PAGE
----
Bedwetting is an issue that affects around half a million children and teenagers in the UK (stock image)

This indicates that genetic variants which all of us have may lead to involuntary bedwetting, when they occur in a certain combination.

Dr Christensen said: ‘But you can still also have all the variants without wetting the bed at night, because there are other risk factors in play that we haven’t mapped yet – both genetic and environmental.

‘So it’s clear that this is very complex and that it’s not possible to talk about a single gene that causes nocturnal enuresis.’

In particular, the researchers found that children with genetic variants that increase the risk of ADHD were particularly vulnerable to bedwetting.

‘Our findings don’t mean that ADHD causes bedwetting in a child, or vice versa, but just that the two conditions have common genetic causes,’ Dr Christensen added.

‘More research in this area will be able to clarify the details in the biological differences and similarities between the two disorders.’

The analysis identified two locations in the genome where specific genetic variants increased the risk of bedwetting

To verify their findings, the researchers also analysed more than 5,500 people from Iceland, and found that the same genetic variants also appear to increase the risk of bedwetting.

Dr Christensen said: ‘This means that we can be more certain that our findings are not coincidental. 

‘In the future, we wish to find out whether the same genetic variants increase the risk of bedwetting in children in other parts of the world. Bedwetting is not just an issue in northern European but affects millions of children all over the world.’

The researchers hope their findings will help to gain a deeper understanding of what is required for a child to become dry at night.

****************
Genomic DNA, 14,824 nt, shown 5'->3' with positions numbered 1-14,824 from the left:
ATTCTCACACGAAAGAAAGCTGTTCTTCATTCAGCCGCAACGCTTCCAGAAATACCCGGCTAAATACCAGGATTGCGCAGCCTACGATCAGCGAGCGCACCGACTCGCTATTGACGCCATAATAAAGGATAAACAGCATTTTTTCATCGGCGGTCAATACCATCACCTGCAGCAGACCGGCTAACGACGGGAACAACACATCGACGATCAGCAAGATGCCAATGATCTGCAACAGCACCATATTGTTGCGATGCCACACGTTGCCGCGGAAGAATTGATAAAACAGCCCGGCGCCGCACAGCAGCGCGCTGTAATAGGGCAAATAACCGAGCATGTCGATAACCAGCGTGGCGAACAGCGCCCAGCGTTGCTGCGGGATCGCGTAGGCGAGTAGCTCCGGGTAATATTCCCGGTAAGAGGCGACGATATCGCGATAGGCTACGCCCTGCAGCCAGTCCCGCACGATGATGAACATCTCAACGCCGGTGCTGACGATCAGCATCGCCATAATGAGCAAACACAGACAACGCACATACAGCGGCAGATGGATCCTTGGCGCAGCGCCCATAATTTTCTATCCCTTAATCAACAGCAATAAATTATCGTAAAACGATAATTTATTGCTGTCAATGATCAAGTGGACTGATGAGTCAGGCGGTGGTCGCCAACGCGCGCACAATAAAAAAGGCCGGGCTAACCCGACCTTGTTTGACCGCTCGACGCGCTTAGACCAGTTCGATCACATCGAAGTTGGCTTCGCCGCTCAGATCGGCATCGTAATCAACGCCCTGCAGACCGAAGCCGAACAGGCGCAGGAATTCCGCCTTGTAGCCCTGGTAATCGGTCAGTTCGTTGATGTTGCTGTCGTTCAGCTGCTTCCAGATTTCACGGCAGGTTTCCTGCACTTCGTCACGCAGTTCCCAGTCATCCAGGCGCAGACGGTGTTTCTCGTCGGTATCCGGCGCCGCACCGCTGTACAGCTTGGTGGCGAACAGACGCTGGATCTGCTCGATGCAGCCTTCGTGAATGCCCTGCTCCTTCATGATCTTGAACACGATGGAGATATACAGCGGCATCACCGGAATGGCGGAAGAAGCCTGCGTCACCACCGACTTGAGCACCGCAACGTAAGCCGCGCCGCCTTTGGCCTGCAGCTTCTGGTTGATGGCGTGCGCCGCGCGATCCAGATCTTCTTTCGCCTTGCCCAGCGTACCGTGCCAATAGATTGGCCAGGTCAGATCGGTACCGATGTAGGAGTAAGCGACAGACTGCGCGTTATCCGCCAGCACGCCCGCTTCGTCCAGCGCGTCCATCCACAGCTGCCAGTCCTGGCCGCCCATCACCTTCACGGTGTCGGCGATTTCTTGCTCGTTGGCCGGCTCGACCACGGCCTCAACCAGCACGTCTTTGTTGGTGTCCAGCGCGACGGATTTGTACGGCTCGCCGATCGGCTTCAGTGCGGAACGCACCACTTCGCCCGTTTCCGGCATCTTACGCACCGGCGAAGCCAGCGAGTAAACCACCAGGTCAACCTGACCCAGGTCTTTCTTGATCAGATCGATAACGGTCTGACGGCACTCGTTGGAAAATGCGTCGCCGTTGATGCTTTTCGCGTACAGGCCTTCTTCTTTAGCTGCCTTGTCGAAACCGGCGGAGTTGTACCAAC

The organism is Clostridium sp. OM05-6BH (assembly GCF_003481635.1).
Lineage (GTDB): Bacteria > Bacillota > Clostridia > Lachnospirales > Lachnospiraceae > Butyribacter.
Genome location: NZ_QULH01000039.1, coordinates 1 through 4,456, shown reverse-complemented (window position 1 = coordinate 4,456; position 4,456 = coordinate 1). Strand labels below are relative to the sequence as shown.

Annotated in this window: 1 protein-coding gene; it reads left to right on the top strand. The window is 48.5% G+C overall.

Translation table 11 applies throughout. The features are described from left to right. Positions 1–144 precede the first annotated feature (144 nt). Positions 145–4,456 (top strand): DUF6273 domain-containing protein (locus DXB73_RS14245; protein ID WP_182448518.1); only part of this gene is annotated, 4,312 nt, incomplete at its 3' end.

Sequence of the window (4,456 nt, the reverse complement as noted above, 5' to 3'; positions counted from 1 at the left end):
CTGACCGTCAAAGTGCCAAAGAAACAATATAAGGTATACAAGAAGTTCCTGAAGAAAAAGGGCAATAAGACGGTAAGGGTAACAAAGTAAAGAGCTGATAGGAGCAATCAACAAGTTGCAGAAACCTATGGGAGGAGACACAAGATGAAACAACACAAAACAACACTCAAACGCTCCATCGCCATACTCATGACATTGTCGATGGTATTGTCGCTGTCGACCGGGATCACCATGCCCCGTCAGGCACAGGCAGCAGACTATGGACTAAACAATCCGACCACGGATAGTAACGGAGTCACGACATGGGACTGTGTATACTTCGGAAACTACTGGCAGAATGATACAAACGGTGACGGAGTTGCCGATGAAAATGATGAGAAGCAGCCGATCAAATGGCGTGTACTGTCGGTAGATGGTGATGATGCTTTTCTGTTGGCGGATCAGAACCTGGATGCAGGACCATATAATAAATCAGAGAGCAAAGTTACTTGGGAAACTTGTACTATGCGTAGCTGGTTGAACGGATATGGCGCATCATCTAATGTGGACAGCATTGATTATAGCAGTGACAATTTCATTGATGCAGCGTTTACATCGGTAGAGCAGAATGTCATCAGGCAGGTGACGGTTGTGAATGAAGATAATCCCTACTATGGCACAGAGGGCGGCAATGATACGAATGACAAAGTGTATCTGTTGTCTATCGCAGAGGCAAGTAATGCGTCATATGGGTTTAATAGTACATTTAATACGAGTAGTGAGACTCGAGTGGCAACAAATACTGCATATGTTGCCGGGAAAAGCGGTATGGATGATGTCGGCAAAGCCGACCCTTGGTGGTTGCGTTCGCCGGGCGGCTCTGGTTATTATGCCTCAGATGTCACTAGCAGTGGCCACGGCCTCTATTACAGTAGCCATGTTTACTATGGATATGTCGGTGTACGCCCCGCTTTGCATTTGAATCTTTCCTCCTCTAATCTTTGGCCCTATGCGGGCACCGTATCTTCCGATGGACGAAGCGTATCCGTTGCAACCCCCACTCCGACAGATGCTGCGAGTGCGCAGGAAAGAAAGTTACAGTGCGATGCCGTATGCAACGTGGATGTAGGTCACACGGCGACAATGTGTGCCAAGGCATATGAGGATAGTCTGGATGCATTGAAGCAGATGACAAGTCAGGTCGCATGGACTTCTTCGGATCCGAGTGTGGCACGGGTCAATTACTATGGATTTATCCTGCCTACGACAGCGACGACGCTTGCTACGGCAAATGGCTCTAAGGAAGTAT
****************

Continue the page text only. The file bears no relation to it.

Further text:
‘At present we still can’t use a child’s genetic profile to predict, for example, whether the child will grow out of its condition or whether a particular treatment works, Dr Christensen concluded. 

‘Perhaps this will be possible in the future when more detailed studies have been conducted.’ 


Attention Deficit Hyperactivity Disorder (ADHD) is a behavioural condition defined by inattentiveness, hyperactivity and impulsiveness.

It affects around five per cent of children in the US. Some 3.6 per cent of boys and 0.85 per cent of girls suffer in the UK. 

Symptoms typically appear at an early age and become more noticeable as a child grows. These can also include:

  • Constant fidgeting 
  • Poor concentration
  • Excessive movement or talking
  • Acting without thinking
  • Little or no sense of danger 
  • Careless mistakes
  • Forgetfulness 
  • Difficulty organising tasks
  • Inability to listen or carry out instructions 

Most cases are diagnosed between six and 12 years old. Adults can also suffer, but there is less research into this.

ADHD’s exact cause is unclear but is thought to involve genetic mutations that affect a person’s brain function and structure.

Premature babies and those with epilepsy or brain damage are more at risk. 

ADHD is also linked to anxiety, depression, insomnia, Tourette’s and epilepsy.  

There is no cure. 

A combination of medication and therapy is usually recommended to relieve symptoms and make day-to-day life easier. 

Source: NHS Choices 

Source: Read Full Article